The agency disclosed the news this week to the Associated Press. In all, the AP confirmed 15 ICE detainees are on hunger strikes nationwide, including 11 at a facility in El Paso, Texas. ICE said nine of the 11 detainees missed nine consecutive meals, which triggers "hunger-strike protocols." The AP reported that, as of January 30, ICE was force-feeding six of the detainees via feeding tubes. Congresswoman Veronica Escobar, who represents El Paso, visited the facility yesterday and called the force-feeding "deeply alarming" and "unacceptable."
That technique, of course, became infamous earlier this decade after reporters confirmed the U.S. government was force-feeding Guantánamo Bay prisoners. The inmates had gone on hunger strike to protest their indefinite — and all but certainly illegal — imprisonment inside the U.S. naval base in Cuba.
After that news broke, rapper Yasiin Bey (formerly known as Mos Def) agreed to be force-fed on-camera in the same fashion. Fake prison guards shacked him to a chair and strapped down his head. They then shoved a plastic tube through his right nostril, down his throat, and into his stomach. Bey began gagging and sputtering. He then broke down in tears:
New Times asked whether the agency plans to initiate force-feeding procedures of the detainee in the Miami area, but ICE spokespeople declined to comment.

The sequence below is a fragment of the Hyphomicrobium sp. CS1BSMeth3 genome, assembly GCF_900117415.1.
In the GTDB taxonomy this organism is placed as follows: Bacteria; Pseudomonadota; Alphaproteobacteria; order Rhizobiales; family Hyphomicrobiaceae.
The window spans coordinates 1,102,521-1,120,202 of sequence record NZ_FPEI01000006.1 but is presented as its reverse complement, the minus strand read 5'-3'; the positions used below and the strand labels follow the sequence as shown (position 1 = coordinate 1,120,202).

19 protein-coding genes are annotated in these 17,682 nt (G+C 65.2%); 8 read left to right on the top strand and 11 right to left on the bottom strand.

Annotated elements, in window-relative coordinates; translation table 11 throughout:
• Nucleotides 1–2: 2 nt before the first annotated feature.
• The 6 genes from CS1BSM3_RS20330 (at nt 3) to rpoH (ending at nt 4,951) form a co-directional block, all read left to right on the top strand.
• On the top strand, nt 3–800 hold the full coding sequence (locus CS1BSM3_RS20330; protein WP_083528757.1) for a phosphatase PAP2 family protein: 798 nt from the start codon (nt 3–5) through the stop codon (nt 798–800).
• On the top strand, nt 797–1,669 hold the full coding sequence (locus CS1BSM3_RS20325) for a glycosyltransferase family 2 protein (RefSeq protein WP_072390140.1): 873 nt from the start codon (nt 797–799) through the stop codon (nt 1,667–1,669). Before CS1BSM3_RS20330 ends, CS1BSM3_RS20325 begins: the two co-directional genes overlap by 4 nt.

ICE Miami spokesperson Nestor Yglesias replied to a New Times email saying he is in Atlanta monitoring the Super Bowl because the game is slated to be held in Miami in 2020. ICE regularly conducts human-trafficking raids at football's biggest game and makes a habit of busting people who sell counterfeit merchandise — critics call this a "propaganda blitz" to make the deportation agency look good.
ICE's spokesperson in El Paso, Leticia Zamarripa, provided the following info to New Times: "Besides the 11 in El Paso, there are four other detainees on a hunger strike at ICE detention centers nationwide: one each in the Miami, Phoenix, San Diego, and San Francisco areas of responsibility (AORs)."
This is not the first time ICE detainees in the Miami area have gone on hunger strike. In 2012, a detainee at the Broward Transitional Center in Pompano Beach, a compound for low-level detainees that's privately run by the politically powerful Boca Raton firm GEO Group, refused to eat as a form of protest. In response, federal lawmakers demanded the U.S. government investigate conditions at the facility.